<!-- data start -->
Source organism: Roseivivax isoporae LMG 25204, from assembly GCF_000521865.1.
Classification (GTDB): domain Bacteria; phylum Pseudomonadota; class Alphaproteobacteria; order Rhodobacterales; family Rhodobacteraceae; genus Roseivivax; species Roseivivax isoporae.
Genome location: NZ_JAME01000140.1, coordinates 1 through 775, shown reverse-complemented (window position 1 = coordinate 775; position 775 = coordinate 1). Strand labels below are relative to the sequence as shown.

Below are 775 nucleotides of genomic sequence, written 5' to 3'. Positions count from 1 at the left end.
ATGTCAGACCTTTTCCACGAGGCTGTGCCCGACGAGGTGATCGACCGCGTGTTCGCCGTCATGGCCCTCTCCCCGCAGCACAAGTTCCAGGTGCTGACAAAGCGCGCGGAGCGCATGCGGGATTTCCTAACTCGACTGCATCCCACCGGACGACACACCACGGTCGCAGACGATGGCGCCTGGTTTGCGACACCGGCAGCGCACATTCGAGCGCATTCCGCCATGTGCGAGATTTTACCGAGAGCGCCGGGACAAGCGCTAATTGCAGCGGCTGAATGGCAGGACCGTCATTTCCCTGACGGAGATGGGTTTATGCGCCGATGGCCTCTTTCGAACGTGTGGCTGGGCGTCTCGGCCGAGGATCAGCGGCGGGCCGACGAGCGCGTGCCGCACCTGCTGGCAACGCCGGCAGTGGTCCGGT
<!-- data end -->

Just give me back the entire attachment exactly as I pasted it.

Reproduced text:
Source organism: Roseivivax isoporae LMG 25204, from assembly GCF_000521865.1.
Classification (GTDB): domain Bacteria; phylum Pseudomonadota; class Alphaproteobacteria; order Rhodobacterales; family Rhodobacteraceae; genus Roseivivax; species Roseivivax isoporae.
Genome location: NZ_JAME01000140.1, coordinates 1 through 775, shown reverse-complemented (window position 1 = coordinate 775; position 775 = coordinate 1). Strand labels below are relative to the sequence as shown.

Below are 775 nucleotides of genomic sequence, written 5' to 3'. Positions count from 1 at the left end.
ATGTCAGACCTTTTCCACGAGGCTGTGCCCGACGAGGTGATCGACCGCGTGTTCGCCGTCATGGCCCTCTCCCCGCAGCACAAGTTCCAGGTGCTGACAAAGCGCGCGGAGCGCATGCGGGATTTCCTAACTCGACTGCATCCCACCGGACGACACACCACGGTCGCAGACGATGGCGCCTGGTTTGCGACACCGGCAGCGCACATTCGAGCGCATTCCGCCATGTGCGAGATTTTACCGAGAGCGCCGGGACAAGCGCTAATTGCAGCGGCTGAATGGCAGGACCGTCATTTCCCTGACGGAGATGGGTTTATGCGCCGATGGCCTCTTTCGAACGTGTGGCTGGGCGTCTCGGCCGAGGATCAGCGGCGGGCCGACGAGCGCGTGCCGCACCTGCTGGCAACGCCGGCAGTGGTCCGGT